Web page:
The Traquair Maze was planted in 1981 and is one of the largest hedged mazes in Scotland, covering over half an acre. It is 1/4 mile to reach the centre.
Planted originally with Leylandi Cyprus trees, the maze suffered from an extraordinarily harsh winter in 1983, when over two thirds of the trees died. It was decided to replant with the hardier Beech trees, which has added colour and interest to the maze.
The maze is located at the rear of the house, where the terrace walls provide an excellent vantage point for parents to try and direct their children out of the maze, as there are no dead ends and the visitor must reach four sub centres before coming to the centre.
Through the years, the maze has been a popular location used by film, TV and for advertising campaigns, including a Bollywood production. Other unusual uses for the maze have been as a romantic location for weddings, or the annual Easter Egg Hunt for children far and wide as over 6,000 mini eggs are planted in the maze.
Brewing at Traquair originally took place in the kitchens of the house, but in the early 1700’s the present brewery was established in one of the new wings built in 1694.
The ale produced was either a strong dark ale or small beer, which was made without using hops. The recipe has not changed and ingredients are sourced locally where possible. The exception is the hops which are East Kent Goldings, a rare and old fashioned variety.
The original ale produced was The Traquair House Ale (ABV 7.2%). This has now been joined by the Traquair Jacobite Ale (ABV 8%), which is spiced with coriander and based on an eighteenth century recipe. Traquair Bear Ale (ABV 5%), which is the lightest in the range, and is also sold on draught locally and in Edinburgh.
Demand for the ales continued to grow both in the UK and overseas and, in 1993, the brewery was expanded into the adjoining stable block which doubled the production capacity.The brewery now produces around 250,000 bottles each year and approximately 60% is exported to the USA, Canada, Japan, Italy, Denmark, Finland and Sweden.
The natural beauty of Traquair’s grounds are a perfect complement to the intimate nature of the house. There are no formal gardens here, but a designed landscape of over 100 acres, including woodlands and grounds.
Traquair was originally built in part of the Ettrick Forest and today it continues to be surrounded by ancient woodlands and more recent plantings. Some of the oldest Yew trees in Scotland can be found on a woodland walk, as well as striking examples of Scots Pine, Douglas Fir, Horse Chestnut, Limes, Ash and Beech.
There are woodland trails around the house, including Lady Louisa’s Walk, which takes you past the Quair water and on to the River Tweed.
The old walled garden is now mainly grassed over, but with some surviving apple trees and a herbaceous border, which has been developed here. It is situated next to the 1745 Cottage Restaurant, where you can eat outside in the summer. There is also a small pond and fountain, making this a popular venue for weddings and events.
At the west side of the house you will find Cupid’s Garden tucked away, where the planting theme is whites and greys. Near Cupid’s Garden there is the croquet lawn, where a heather hut still stands, built in 1834. Croquet sets can be provided on request.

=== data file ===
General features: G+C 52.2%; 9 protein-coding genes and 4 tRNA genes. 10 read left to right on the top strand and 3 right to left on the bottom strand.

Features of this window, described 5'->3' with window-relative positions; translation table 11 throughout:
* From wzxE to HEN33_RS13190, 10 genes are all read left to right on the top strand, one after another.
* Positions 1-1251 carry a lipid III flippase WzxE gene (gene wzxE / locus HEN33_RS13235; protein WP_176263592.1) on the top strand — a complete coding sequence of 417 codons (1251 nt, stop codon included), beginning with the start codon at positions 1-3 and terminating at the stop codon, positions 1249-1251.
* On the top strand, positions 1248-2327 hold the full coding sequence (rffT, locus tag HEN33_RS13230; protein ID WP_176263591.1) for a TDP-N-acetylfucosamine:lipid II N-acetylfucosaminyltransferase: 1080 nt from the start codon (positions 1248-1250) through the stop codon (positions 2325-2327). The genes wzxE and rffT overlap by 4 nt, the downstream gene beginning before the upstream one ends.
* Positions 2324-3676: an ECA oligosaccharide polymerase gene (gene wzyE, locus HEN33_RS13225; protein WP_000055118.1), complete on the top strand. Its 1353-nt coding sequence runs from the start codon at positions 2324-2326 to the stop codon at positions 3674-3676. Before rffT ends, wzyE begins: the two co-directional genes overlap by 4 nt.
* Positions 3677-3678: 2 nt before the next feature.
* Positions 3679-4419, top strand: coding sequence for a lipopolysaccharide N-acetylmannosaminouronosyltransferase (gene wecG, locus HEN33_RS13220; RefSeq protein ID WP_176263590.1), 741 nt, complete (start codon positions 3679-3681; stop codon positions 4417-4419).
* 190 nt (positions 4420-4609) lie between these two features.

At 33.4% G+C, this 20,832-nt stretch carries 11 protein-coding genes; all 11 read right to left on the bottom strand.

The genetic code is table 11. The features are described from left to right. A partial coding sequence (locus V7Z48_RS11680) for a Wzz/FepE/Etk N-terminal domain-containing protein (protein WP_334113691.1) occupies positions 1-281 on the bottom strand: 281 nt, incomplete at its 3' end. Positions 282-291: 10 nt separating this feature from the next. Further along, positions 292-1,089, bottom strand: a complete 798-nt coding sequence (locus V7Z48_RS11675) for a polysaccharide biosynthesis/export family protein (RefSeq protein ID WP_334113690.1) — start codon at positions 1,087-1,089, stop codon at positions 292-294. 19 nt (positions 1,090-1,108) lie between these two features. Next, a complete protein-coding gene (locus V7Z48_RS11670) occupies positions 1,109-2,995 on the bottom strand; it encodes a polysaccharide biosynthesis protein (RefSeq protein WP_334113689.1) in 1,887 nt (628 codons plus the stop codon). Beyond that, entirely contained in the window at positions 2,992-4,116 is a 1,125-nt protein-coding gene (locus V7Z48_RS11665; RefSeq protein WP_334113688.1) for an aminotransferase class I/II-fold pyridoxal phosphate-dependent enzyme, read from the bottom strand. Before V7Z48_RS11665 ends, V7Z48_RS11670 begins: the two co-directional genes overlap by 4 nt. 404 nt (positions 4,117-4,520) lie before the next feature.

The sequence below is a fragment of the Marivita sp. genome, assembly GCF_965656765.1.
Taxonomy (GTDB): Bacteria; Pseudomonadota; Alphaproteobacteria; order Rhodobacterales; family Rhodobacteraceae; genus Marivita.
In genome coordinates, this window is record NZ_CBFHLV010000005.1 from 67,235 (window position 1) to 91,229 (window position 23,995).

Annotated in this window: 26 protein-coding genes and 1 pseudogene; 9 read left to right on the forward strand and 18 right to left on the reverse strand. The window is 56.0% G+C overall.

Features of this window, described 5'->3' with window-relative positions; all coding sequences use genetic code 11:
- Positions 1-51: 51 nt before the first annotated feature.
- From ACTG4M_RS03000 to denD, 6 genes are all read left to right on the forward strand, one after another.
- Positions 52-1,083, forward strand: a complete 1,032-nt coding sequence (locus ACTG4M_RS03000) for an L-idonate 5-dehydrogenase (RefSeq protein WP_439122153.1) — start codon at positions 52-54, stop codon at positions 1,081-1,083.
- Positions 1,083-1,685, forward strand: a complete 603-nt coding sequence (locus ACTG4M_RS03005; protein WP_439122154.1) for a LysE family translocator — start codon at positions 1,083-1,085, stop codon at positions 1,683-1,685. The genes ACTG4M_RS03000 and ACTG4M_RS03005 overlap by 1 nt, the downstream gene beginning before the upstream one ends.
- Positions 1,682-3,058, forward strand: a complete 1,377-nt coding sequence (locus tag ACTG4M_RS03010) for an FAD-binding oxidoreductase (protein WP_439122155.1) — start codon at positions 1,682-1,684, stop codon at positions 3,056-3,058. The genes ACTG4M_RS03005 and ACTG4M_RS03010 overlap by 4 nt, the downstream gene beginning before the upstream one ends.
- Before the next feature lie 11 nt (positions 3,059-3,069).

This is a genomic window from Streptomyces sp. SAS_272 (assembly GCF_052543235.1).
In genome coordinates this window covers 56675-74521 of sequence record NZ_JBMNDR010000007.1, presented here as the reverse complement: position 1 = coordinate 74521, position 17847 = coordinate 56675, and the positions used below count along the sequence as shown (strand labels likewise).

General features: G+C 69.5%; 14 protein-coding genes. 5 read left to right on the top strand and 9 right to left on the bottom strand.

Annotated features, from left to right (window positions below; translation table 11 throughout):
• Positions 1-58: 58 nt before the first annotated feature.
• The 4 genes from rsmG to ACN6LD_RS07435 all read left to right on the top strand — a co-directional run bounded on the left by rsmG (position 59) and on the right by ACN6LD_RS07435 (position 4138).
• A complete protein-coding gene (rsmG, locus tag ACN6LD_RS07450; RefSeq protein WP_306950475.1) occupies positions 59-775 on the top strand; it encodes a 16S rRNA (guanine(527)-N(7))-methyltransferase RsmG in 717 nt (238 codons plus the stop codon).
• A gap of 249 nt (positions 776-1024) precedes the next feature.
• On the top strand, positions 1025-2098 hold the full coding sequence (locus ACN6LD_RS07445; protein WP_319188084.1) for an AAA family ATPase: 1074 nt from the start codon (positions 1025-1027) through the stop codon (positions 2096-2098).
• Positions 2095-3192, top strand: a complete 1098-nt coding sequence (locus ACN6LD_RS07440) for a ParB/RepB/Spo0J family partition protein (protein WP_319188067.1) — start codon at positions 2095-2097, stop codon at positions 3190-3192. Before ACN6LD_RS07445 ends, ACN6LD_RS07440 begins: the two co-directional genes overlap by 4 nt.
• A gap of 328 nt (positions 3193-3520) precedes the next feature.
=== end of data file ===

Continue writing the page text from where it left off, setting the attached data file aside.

The woodlands are rich in birdlife, as well as other wildlife, including otters, deer and other small mammals. Red squirrels have been sighted in the local area.
The grounds at Traquair are a natural wonderland for most children, with acres to run around and magical woods in which to roam. An attractive mini adventure playground is situated at the back of the house, with equipment for all ages. In addition there is a toddlers' play area, swings, a play house, some natural willow tunnels and, in the woodlands, there is a Yew sound sculpture suitable for all ages.
For those children that are animal lovers, there is plenty of wildlife at Traquair. From peacocks, duck, swans and rare breed poultry, to pygmy goats and kune pigs, not forgetting Daphne and Delilah, Traquair's two King Charles Cavalier Spaniels, who are usually around to say 'hello'.
Scavenger hunts and activity sheets for children can be picked up at the Gift Shop and, if you are visiting the house, there is an excellent Children’s Guidebook in which Daphne and Delilah take your on their very own tour of Traquair with puzzles and games.
For those that enjoy bug hunting and pond dipping, the 'Go Wild' programme at Traquair should provide plenty of fun and the Forest School Workshop, held in the grounds of Traquair, provides fully-qualified leaders, to inspire children to make dens, play team-building and environmental games, cook by an open fire and enjoy creative art activities.
The Museum is a room on an upper floor which probably dates from the 14th century. It has a fascinating collection of old letters, illuminated books, glass and objects used by the family over the years, and very rare wall paintings from circa 1530.
When completed in the 16th century, the High Drawing Room ceiling was decorated with painted beams and panels; typical of Scottish painted ceilings at that time.
The fragments which you can see today were discovered and restored in 1954. In the middle of the 1700s, the 5th Earl of Traquair, who had visited Italy as a young man, covered the beams and panelled the walls in the classical style which remains today. Above the doors he had cartouches painted which symbolise drama, music, painting and architecture.